If you owe Uncle Sam $ 100 million or more, one check isn’t going to cut it.
Starting next year, the IRS will no longer accept checks of more than $ 99,999,999.00.
Those taxpayers (or businesses) that owe in excess of that amount will have to break the payment up into two or more checks or transfer the money electronically via Fed Wire to cover the debt. Any checks exceeding the limit will be returned.
The government does not have processing equipment that can handle checks of more than $ 1 million. So any checks that include seven figures or more must be manually processed. But since that increases the risk of errors, fraud and uncollectable funds, Treasury has decided to minimize the risk by limiting checks to eight figures or less.
“In addition, the large check items may become lost or mis-shipped, stolen, and require special handling procedures by the TGA [Treasury General Account] banks,” wrote David Melter, director Over the Counter Division at the Department of Treasury, in a letter.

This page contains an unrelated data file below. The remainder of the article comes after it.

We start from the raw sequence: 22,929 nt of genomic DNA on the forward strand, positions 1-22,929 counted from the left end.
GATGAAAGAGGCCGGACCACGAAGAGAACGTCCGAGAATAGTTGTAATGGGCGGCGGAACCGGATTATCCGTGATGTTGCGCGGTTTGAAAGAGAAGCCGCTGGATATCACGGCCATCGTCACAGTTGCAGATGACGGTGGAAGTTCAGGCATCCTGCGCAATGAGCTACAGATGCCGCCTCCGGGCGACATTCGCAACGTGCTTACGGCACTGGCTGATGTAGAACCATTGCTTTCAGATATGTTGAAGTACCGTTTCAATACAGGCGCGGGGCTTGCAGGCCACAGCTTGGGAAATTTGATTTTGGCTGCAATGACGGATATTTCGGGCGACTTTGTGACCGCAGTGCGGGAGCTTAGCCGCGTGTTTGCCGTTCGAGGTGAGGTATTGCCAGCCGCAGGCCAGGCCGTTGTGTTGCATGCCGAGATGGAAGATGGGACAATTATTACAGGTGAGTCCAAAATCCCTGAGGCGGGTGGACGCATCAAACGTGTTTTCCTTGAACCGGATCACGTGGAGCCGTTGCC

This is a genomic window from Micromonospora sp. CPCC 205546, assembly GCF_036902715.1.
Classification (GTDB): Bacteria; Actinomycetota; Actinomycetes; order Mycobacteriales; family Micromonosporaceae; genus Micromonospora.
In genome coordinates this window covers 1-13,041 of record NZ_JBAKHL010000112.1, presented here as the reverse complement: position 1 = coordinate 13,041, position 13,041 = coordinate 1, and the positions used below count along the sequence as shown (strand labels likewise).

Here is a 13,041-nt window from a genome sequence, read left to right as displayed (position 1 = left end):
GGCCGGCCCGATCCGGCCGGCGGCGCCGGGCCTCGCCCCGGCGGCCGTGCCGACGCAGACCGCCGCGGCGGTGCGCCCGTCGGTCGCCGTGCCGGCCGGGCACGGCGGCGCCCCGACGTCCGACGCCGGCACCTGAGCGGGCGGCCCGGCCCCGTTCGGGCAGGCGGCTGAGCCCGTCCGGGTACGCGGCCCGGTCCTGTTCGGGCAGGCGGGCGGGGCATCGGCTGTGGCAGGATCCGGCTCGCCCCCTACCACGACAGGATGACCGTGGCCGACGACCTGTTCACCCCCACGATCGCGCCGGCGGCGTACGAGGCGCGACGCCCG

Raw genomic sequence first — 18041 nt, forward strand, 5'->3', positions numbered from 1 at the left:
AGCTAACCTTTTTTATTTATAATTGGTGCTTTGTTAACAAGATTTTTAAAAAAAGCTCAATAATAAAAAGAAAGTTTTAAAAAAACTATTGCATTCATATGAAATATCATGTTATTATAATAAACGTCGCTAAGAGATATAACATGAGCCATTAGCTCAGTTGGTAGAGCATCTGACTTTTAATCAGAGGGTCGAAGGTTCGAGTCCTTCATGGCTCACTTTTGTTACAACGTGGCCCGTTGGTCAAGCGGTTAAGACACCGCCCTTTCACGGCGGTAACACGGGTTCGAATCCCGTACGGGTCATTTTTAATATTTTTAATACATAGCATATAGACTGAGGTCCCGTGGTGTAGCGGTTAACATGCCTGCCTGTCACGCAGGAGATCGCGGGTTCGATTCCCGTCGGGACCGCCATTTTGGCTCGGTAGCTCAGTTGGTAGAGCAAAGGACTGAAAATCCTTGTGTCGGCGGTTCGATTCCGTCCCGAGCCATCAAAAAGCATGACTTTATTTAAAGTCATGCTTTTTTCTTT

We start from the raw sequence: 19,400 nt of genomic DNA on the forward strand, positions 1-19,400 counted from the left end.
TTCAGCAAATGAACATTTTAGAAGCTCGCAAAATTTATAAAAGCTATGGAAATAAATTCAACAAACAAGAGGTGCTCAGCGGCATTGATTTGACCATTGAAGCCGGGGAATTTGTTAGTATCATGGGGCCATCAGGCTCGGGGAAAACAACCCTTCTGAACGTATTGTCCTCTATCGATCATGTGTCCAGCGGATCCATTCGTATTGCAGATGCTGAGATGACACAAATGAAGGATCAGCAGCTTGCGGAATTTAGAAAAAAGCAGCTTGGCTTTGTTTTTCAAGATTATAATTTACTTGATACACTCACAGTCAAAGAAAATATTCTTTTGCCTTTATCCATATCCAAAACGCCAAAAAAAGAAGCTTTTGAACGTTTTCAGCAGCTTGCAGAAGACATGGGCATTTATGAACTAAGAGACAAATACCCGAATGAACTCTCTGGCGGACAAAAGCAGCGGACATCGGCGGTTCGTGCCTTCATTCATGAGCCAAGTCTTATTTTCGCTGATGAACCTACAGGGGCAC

The impact of the new check-writing limitations are likely to be minimal on filers since the majority of taxpayers file electronically, (and probably don’t owe nine-figure payments)
But there might be more supersized tax bills than you think. The Treasury Department reported an increase in large-sum checks recently. Over the last tax season, the IRS deposited 14 checks that exceeded $ 99,999,999.